Based on this article we get a general idea of what could be considered an appropriate SHTF vehicle:
*Tough and easy to repair.
*Solid reputation. A car that rightfully earned the item mentioned above by being on the street for decades.
*Cheap and commonly available spare parts.
Now, these three narrow down the options a bit but not completely. In this day and age there are other factors and since two is one and one is none its not a bad idea to have one vehicle that is cheap to repair but also cheap to drive (good gas mileage) and a second one that is bigger and 4x4 capable, I’m thinking a 4 door double cab type or sport utility truck like the 4-door Hilux.
To this we have to add another factor that presents a bit of a paradox when we go a bit further into ideal cars and bad times, and this is the issue of robbery and carjacking.
The 3.0 L Turbodiesel Hilux is made here in Argentina. We freaking love this car, of course. The Hilux is used by the police and liked by the rest of us for the reasons we all know. Yet yesterday while having a conversation with like-minded people at the shooting range, the consensus was that driving one around pretty much painted a bullseye on your back because its very sought after by carjackers.
The car is well made, popular, lasts a long time, all the things that make it a good car to own in tough times, yet at the same time that popularity creates a parallel black market of used parts. This means that chop shops have a list of prices for certain vehicles. Lets say a Peugeot 206 gets you 300 or 400 pesos, a Fiat Duna/Uno/147 gets you 200 bucks, but a nice Hilux delivered to be disassembled, be shipped to neighboring countries or have its numbers altered to be sold within Argentina, that car will get the carjacker maybe 500 or 600 bucks. This means that when criminals go out looking for vehicles, there’s a list with prices in their mind, and cars like the Hilux or Peugeot 206 are at the top of their list. You get all the good traits common and reliable cars have but you also suffer the black market that eventually grows whenever a country collapses.
This is a serious problem in other poor or corrupt countries around the world as well. It is in fact so serious, some security-aware people just don’t buy them to avoid these problems.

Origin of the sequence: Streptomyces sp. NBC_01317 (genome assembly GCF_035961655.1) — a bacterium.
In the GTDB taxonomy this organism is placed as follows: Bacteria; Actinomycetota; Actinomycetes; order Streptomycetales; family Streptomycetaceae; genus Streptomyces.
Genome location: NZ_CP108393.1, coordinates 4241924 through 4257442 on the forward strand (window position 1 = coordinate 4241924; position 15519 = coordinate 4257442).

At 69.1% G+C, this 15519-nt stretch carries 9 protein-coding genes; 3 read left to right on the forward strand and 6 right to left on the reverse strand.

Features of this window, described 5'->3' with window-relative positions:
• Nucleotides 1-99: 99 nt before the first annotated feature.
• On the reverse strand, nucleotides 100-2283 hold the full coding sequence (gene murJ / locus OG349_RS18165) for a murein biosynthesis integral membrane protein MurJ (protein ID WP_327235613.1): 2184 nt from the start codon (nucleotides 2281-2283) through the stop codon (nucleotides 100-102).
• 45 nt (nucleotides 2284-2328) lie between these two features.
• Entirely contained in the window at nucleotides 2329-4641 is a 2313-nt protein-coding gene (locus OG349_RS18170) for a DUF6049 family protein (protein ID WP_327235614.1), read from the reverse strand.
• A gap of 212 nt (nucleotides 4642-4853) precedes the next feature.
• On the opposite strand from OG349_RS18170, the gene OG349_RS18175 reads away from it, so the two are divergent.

Now for example my crappy Daewoo, is a subcompact esthetically and in terms of capability not that different from a 206, but a 206 it is not. This means that a carjacker would look at my Daewoo twice, specially since it has its fare share of bumps and dents. Yet at the same time most of the parts used by the Lanos are common to the widely popular Chevrolet Corsa. I buy Corsa parts for my Lanos, but the Corsa is the one that is in high demand for carjacking.
If you happen to know of a model that isn’t as well known but uses many parts of the more popular cars, that may be a way to go to avoid getting your car stolen. Adding a few esthetic mods and sticking a different name in the back may dissuade some of the not so well informed criminals that are looking for a particular brand and model.
Just as a curiosity factor, are you wondering how many cars get robbed in Argentina? This insurance company website says 10%, 1 out of 10 cars get robbed each year, so you see, it is a serious problem since every year you roll a 10 side dice to see if its your turn or not.
The website also mentions that common yet older vehicles like the Duna, 147 or Peugeot 504 are favorite choices in the provinces and small towns. “Its just an old beatup truck/car” just doesn’t make it safe. If its common then that’s the factor that matters the most.